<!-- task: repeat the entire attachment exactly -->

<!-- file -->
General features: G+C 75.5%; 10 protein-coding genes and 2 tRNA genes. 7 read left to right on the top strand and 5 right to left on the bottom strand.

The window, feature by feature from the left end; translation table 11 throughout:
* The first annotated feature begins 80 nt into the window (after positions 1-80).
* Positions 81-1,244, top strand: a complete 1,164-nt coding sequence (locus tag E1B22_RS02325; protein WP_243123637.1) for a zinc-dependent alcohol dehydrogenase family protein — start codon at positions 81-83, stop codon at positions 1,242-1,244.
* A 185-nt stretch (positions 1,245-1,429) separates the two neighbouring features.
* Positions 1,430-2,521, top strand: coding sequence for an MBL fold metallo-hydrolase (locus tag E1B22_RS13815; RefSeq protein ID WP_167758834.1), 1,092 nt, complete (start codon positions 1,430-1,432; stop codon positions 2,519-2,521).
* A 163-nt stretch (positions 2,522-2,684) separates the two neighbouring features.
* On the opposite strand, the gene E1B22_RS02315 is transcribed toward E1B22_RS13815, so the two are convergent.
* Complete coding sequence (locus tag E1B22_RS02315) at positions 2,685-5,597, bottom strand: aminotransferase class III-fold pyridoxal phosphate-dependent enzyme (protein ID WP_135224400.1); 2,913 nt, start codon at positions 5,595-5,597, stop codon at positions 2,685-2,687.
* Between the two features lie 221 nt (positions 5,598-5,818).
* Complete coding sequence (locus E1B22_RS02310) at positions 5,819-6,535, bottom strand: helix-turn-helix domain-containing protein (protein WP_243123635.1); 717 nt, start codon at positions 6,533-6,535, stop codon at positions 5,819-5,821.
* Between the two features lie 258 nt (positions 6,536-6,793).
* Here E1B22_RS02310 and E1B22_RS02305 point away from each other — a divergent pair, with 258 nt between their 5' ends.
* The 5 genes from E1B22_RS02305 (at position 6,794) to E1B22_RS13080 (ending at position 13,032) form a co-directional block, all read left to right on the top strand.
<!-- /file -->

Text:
General features: G+C 75.5%; 10 protein-coding genes and 2 tRNA genes. 7 read left to right on the top strand and 5 right to left on the bottom strand.

The window, feature by feature from the left end; translation table 11 throughout:
* The first annotated feature begins 80 nt into the window (after positions 1-80).
* Positions 81-1,244, top strand: a complete 1,164-nt coding sequence (locus tag E1B22_RS02325; protein WP_243123637.1) for a zinc-dependent alcohol dehydrogenase family protein — start codon at positions 81-83, stop codon at positions 1,242-1,244.
* A 185-nt stretch (positions 1,245-1,429) separates the two neighbouring features.
* Positions 1,430-2,521, top strand: coding sequence for an MBL fold metallo-hydrolase (locus tag E1B22_RS13815; RefSeq protein ID WP_167758834.1), 1,092 nt, complete (start codon positions 1,430-1,432; stop codon positions 2,519-2,521).
* A 163-nt stretch (positions 2,522-2,684) separates the two neighbouring features.
* On the opposite strand, the gene E1B22_RS02315 is transcribed toward E1B22_RS13815, so the two are convergent.
* Complete coding sequence (locus tag E1B22_RS02315) at positions 2,685-5,597, bottom strand: aminotransferase class III-fold pyridoxal phosphate-dependent enzyme (protein ID WP_135224400.1); 2,913 nt, start codon at positions 5,595-5,597, stop codon at positions 2,685-2,687.
* Between the two features lie 221 nt (positions 5,598-5,818).
* Complete coding sequence (locus E1B22_RS02310) at positions 5,819-6,535, bottom strand: helix-turn-helix domain-containing protein (protein WP_243123635.1); 717 nt, start codon at positions 6,533-6,535, stop codon at positions 5,819-5,821.
* Between the two features lie 258 nt (positions 6,536-6,793).
* Here E1B22_RS02310 and E1B22_RS02305 point away from each other — a divergent pair, with 258 nt between their 5' ends.
* The 5 genes from E1B22_RS02305 (at position 6,794) to E1B22_RS13080 (ending at position 13,032) form a co-directional block, all read left to right on the top strand.